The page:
Find My Device app reveals more details on Google’s crowdsourced tracking network

Find My Device app reveals more details on Google’s crowdsourced tracking network

In mid-June, we first reported that Google is working on a “Find My Device Network“, essentially the Android version of Apple’s “Find My network”. The strings we discovered in the Google Play Services app stated that this network will allow your phone to help locate your and other people’s devices. Apart from the strings and a few code references to an API called “Spot”, there weren’t many other details to be found in the Play Services app. Now, however, a new update to Google’s “Find My Device” app contains loads of strings referencing this feature, revealing even more information about Google’s upcoming crowdsourced tracking network.

An APK teardown can often predict features that may arrive in a future update of an application, but it is possible that any of the features we mention here may not make it in a future release. This is because these features are currently unimplemented in the live build and may be pulled at any time by the developers in a future build.

Version 2.4.043_df of the Google Find My Device app rolled out earlier today. After decoding the APK, we discovered multiple strings referencing the “Find My Device Network” and “Spot.” The strings reveal how users will be able to mark a device as lost or found; add “co-owners” that can also track your device(s); export, import, and scan an encryption key for sharing your device, and more.

The Find My Device app not only shows you when the device was last spotted but also whether or not it’s close by.

<string name="spot_device_status_in_range">Near you right now</string>
<string name="spot_device_status_located_lately_not_in_range">Last seen: %1$s. Does not seem to be near you now.</string>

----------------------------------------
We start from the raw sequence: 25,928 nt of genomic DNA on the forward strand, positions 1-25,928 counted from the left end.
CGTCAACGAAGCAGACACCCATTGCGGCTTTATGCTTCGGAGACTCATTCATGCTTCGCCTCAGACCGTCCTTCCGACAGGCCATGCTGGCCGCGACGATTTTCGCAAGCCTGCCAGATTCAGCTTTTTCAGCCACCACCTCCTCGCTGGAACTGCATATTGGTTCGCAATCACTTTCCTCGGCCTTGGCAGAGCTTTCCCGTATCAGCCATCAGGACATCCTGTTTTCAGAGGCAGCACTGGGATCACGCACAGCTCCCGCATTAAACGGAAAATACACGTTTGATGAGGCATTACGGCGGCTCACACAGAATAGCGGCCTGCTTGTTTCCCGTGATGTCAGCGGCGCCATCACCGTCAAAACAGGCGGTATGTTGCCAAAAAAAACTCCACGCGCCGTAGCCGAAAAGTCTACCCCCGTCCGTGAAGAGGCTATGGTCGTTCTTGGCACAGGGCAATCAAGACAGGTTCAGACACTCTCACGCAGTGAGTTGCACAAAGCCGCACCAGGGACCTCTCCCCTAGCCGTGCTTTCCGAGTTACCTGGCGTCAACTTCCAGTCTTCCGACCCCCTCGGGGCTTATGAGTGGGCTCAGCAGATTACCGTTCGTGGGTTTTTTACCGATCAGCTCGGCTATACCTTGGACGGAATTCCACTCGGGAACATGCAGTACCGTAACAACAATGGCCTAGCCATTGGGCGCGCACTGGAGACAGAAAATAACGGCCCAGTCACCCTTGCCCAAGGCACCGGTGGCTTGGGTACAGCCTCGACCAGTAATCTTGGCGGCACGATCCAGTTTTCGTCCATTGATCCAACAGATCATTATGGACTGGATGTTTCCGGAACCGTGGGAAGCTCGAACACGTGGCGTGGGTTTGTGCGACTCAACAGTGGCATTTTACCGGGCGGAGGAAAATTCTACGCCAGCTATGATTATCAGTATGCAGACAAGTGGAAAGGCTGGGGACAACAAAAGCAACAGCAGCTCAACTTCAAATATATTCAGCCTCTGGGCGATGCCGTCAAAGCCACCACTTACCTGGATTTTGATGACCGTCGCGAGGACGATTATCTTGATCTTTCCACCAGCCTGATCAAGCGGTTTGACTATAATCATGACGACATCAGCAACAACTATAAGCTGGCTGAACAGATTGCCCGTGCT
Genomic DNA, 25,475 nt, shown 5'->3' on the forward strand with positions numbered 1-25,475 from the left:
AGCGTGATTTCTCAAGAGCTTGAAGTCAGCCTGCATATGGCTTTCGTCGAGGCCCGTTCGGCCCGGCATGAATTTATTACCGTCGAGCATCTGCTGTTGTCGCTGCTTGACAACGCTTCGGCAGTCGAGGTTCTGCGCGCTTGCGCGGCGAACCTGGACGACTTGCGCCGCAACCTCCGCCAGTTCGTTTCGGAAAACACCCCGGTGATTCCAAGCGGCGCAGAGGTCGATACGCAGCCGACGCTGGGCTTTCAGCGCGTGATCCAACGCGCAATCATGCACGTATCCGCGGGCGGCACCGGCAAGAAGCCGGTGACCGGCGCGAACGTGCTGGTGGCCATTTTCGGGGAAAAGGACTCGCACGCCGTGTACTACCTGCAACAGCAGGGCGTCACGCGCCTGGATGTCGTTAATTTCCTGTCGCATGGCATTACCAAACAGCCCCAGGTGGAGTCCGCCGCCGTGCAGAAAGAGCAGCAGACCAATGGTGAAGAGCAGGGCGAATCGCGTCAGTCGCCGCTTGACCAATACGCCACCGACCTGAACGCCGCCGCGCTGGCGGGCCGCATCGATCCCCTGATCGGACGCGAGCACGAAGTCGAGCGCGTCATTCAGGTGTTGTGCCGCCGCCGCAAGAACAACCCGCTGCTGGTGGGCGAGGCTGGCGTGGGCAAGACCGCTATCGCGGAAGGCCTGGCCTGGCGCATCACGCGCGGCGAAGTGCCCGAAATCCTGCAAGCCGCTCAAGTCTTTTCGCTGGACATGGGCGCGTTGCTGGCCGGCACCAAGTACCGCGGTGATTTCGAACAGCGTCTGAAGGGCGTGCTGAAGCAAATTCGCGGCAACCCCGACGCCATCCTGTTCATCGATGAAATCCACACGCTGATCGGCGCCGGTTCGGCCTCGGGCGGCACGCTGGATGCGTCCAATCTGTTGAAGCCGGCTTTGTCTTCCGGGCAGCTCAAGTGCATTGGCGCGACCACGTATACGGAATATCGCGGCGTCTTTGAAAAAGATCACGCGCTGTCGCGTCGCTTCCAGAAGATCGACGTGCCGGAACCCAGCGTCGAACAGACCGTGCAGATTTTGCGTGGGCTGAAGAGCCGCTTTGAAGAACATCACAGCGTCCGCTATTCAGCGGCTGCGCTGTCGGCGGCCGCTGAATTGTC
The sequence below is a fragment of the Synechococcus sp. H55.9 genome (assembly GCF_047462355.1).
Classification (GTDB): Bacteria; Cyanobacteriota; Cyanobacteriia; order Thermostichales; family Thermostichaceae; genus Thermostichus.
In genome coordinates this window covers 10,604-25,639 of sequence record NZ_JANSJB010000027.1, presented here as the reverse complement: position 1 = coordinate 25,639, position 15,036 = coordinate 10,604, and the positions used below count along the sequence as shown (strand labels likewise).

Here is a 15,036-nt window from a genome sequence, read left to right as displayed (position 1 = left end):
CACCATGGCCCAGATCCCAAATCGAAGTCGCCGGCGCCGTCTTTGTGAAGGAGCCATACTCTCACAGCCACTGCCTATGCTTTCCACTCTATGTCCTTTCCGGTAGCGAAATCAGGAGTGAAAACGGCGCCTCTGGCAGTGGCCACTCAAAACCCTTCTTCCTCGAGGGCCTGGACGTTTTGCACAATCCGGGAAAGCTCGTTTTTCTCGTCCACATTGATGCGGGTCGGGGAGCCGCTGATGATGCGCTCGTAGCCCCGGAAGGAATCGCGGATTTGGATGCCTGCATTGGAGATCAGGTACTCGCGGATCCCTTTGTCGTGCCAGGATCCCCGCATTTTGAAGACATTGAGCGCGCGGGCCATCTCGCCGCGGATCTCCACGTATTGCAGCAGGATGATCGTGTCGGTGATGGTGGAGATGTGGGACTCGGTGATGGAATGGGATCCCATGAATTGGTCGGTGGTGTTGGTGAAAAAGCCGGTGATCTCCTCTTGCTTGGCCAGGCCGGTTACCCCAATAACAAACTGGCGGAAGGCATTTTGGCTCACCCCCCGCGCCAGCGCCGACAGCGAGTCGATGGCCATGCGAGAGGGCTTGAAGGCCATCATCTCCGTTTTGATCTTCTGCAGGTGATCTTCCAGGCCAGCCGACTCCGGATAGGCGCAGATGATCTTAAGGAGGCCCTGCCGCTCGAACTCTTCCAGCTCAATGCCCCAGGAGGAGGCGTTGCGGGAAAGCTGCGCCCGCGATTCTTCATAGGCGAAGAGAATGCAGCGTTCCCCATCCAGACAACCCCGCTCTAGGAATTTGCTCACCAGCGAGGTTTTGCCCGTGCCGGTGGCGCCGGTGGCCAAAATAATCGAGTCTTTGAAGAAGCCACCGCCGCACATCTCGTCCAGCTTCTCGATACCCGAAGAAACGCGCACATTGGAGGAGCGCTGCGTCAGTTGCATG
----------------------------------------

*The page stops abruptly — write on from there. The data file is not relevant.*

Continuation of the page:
<string name="spot_device_status_located_now_not_in_range">Last seen just now. Does not seem to be near you.</string>

If you’ve lost a device, you can mark it as lost in the Find My Device app. When you’ve found it, you can mark it as found.

<string name="mark_lost">Mark as Lost</string>
<string name="unmark_lost">Mark as Found</string>

Of course, once your device loses its Internet connection or exits the Bluetooth range of any of your other signed-in devices, it can’t be tracked solely by your own devices. That’s where the crowdsourced Find My Device Network comes in. When you mark the device as lost, you’ll get “crowdsourced assistance in finding it.” Presumably, other nearby Android phones with Google Play Services enabled — ie. pretty much every Android phone out there — will be able to silently mark the location of the lost device on Google’s Find My Device Network.

Then, when a device you’ve marked as lost has been sighted, you’ll receive a notification from the Find My Device app, and Google will attempt to ring the device at the time it was sighted. The person who finds the lost device won’t receive any information about the owner of said device, protecting the owner’s privacy.

<string name="spot_mark_as_lost_explanation_header">You are about to mark this device as lost. This will have the following effects:</string>
<string name="spot_mark_as_lost_suggestion">Try marking the device as lost to get crowdsourced assistance in finding it.</string>
<string name="spot_lost_device_owner_notifications_explanation">You will get notifications when this device is sighted by another member of the Find My Device Network.</string>
<string name="spot_lost_device_ringing_explanation">We will attempt to ring the device at the time of the sighting.</string>
<string name="spot_lost_device_sighter_notifications_explanation">When this happens, the sighting user will be notified that they helped a fellow member of the network, without exposing your identity.</string>
<string name="spot_alerts_channel_description">Shown when a device you have marked as lost is sighted.</string>
<string name="spot_alerts_channel_name">Alerts</string>

Once a lost device has been found, the owner can pick it up by navigating to the location where it was last spotted (or by meeting up with the person who found it). However, the owner of the device doesn’t have to be the only one who can pick up the lost device. The Find My Device app hints that you’ll be able to add “co-owners” of your device, and these co-owners will be able to see the location of any devices you’ve marked as lost.

Adding a co-owner requires some setup beforehand, though. You’ll have to generate an encryption key that’s embedded in a QR code or in a file, which you’ll need to store off the device such as on an external storage drive, on the cloud, or on paper.

<string name="spot_device_sync">Sync encryption key</string>
<string name="spot_device_sync_needed">Location and other functionality not available. You need to synchronize encryption key for it to work.</string>